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Answer the Call for 'R&J: A Telephone Play': Theater Review

Answer the Call for 'R&J: A Telephone Play': Theater Review

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Story: R&J: A Telephone Play is the performance of six new plays created through the context of a game of ‘telephone.’ Also known as ‘Don’t drink the milk,’ the game consists of one person whispering a message to another individual. The message subsequently is passed through a line of people until the last player announces to the entire group the message that he/she has received.

The original message for this particular game of ‘telephone’ is the last scene from Shakespeare’s Romeo & Juliet. An audio recording of the scene was sent to the first playwright, who then wrote what he/she heard in the form of a short play. An audio recording of this new play was then forwarded to the next playwright, and so on. The six new vignettes are then performed sequentially.

Highlights: Conceived in part to coincide with Shakespeare Festival St. Louis’s Shake 38 event (in which all 38 plays in the Bard’s canon are performed to some extent by various groups around the city), R&J: A Telephone Play is a boldly imaginative, exuberantly executed exercise engineered and orchestrated by director Lucy Cashion and the Equally Represented Arts (ERA) troupe.

Other Info: Six performers utilize not only the stage but the entire performance space at The Chapel to present this mostly whimsical and generally entertaining sextet of musings propelled by the final scene from Romeo & Juliet.

Oddly enough, the most discordant part of the evening is the beginning, as the players simultaneously babble incoherently, creating a din that only diminishes when the first playlet, Rosaline Called by camila le-bert, begins in earnest.

Following that initial foray into these works inspired by the tragic consequences of the love of young Juliet for her Romeo, the audience is presented with an array of brief musings by several gifted young playwrights. Included are Still Standing by Otso Huopaniemi, The Offended Audience by Zhu Yi, Number 4 by John Douglas Weidner, Untitled by Samara Weiss and Two Character Play by James Ryan Caldwell.

There’s much going on at any given time, which allows an audience member to select the player or players of choice and follow his/her actions as the 90-minute evening blossoms. Making this all the more intriguing is a game of musical chairs, whereby one player is left out of the second vignette, two from the third, etc. until only Rachel Tibbetts remains in the sixth stanza.

The theme of ‘telephone’ permeates the work, with a number of such devices dangling from the ceiling or established at specific locations throughout the spare performing area, courtesy of scenic and sound designer Lucy Cashion. Answering a ring here has real consequences, and let the character beware. Additionally, a series of calendars are hung in rows on one wall.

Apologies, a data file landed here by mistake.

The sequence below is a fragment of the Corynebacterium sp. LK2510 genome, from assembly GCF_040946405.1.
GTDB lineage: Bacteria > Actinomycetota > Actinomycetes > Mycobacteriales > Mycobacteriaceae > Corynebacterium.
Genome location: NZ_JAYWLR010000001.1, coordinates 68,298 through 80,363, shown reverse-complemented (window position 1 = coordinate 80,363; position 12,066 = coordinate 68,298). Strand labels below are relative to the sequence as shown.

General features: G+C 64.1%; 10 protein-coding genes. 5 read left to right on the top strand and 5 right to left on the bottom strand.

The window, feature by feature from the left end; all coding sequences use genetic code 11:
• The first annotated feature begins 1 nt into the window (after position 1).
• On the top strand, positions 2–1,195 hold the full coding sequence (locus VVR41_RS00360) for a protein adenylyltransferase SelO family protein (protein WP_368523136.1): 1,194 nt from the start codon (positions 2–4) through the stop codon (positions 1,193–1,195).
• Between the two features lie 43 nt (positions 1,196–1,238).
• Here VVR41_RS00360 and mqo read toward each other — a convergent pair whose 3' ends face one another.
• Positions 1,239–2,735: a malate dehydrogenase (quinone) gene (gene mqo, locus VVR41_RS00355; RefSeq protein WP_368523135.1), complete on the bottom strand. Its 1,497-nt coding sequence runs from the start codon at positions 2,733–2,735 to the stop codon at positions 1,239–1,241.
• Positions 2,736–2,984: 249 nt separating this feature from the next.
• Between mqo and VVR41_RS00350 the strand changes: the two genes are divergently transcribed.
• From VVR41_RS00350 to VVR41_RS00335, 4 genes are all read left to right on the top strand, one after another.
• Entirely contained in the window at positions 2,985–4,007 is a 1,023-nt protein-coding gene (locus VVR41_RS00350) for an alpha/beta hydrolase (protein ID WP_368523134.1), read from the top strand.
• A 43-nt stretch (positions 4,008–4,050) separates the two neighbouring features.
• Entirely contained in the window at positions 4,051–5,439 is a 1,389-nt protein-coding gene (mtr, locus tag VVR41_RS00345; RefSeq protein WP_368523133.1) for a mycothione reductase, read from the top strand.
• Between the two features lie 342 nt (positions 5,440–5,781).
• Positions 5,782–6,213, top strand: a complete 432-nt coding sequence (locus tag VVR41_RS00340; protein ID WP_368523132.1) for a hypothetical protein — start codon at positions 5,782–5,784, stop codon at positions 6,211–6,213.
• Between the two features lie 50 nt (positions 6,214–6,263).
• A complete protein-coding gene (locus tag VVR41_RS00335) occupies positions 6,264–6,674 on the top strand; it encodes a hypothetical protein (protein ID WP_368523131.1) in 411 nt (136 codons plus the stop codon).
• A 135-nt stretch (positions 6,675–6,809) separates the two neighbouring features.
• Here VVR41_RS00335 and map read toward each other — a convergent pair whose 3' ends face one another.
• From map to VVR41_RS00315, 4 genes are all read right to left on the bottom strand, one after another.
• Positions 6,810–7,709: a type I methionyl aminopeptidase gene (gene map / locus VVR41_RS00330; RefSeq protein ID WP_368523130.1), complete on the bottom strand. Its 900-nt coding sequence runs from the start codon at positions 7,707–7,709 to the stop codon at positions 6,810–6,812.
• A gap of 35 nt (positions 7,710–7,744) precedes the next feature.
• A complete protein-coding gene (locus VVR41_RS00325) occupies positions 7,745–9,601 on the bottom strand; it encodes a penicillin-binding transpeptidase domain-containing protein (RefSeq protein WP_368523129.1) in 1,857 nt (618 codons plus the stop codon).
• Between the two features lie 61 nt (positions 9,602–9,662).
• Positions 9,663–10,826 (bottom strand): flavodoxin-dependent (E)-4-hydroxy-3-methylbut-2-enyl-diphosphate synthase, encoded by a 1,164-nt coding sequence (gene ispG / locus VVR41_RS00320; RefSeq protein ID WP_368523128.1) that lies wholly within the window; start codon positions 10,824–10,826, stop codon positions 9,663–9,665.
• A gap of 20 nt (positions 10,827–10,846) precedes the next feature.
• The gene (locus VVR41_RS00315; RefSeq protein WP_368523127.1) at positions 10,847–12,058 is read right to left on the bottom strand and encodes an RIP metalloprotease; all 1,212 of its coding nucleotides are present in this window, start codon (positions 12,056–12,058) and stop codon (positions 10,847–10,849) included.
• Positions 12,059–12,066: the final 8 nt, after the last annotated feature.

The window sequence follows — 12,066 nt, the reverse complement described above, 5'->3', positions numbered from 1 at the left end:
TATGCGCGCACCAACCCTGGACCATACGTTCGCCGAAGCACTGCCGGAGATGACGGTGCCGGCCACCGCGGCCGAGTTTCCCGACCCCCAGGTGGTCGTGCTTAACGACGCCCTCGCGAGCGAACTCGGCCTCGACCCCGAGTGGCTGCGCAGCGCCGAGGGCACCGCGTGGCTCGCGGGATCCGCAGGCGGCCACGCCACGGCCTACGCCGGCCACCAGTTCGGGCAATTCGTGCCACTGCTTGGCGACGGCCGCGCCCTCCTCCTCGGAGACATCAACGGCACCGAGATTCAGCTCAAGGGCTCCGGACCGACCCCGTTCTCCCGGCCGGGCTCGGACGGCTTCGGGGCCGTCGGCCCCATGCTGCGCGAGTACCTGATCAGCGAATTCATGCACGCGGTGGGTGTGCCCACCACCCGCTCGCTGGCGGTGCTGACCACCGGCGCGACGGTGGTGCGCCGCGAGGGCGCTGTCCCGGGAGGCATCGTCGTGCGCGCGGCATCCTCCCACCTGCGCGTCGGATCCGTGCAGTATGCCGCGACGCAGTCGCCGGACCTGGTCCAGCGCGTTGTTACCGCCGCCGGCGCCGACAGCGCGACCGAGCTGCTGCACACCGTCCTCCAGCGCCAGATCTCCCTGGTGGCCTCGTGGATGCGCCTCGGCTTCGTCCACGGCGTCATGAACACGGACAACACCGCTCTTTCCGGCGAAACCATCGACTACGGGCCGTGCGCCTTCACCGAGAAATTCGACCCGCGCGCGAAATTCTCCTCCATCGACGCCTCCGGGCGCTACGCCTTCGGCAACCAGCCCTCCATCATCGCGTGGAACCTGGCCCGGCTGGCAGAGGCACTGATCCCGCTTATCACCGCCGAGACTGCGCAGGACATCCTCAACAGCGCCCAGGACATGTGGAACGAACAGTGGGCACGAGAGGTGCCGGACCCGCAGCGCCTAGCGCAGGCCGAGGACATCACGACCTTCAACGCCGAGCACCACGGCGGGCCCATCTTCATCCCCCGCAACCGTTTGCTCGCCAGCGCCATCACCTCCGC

Carl Overly Jr. and Mollie Amburgey portray Mr. and Mrs. Montague, Cara Barresi is Ms. Capulet and Will Bonfiglio is Mr. Capulet, Mitch Eagles is Romeo and Tibbetts is ‘Julieta’ in Rosaline Called, which includes a trio of duos acting and reacting to each other’s partner, in syncopation but separate from the other pairs. There’s a rhythmic sensation in some impromptu dancing that adds to the offbeat appeal of this bit.

Still Standing appropriately includes just five players when the sixth performer is left off of the five remaining chairs. When a quartet of characters then performs The Offended Audience, they take turns opining how best to agitate patrons, as three of them sit in the audience to parry and thrust with their counterparts.

Number 4 reduces the players to three as Richard (Eagles) pines for Julia (Tibbetts), while she throws herself at a cad named Rob (Bonfiglio). They’re all kids who just wanna have fun but aren’t really happy. Only Eagles and Tibbetts remain as ‘Frank’ and ‘Laura’ in Untitled, dancing to their own loneliness, which segues into the oddly titled Two Character Play, in which Tibbetts alone faces an uncertain future in her wedding dress.

There’s much to digest here at any given moment, and it’s amusing to observe the pleasing choreography through which Cashion compels her cast, although some elements make more sense than others. Erik Kuhn adds judicious lighting, Meredith LaBounty dresses everyone in their Saturday evening finery and Charlie Mueller composes music that fits with goings-on around the theater.

Kudos to director Cashion and her clever cast for making this offbeat adventure an enjoyable romp, once the cacophonous prelude is jettisoned.

By the way, all performances are followed by the improvisational troupe Bodysnatchers, which does an improvised version of a Shakespearean play suggested by the audience.

R&J: A Telephone Play is witty, refreshing and inventive material, the stuff that dreams are made of and subsequently performed.

Play: R&J: A Telephone Play or Don’t Drink the Milk

Company: Equally Represented Arts

Venue: The Chapel, 6238 Alexander Drive

Dates: April 29, 30, May 1, 6, 7, 8

Tickets: $15-$20; contact 518-316-0517 or www.artful.ly/era

Rating: A 4 on a scale of 1-to-5.

Photos courtesy of Katrin Hackenberg

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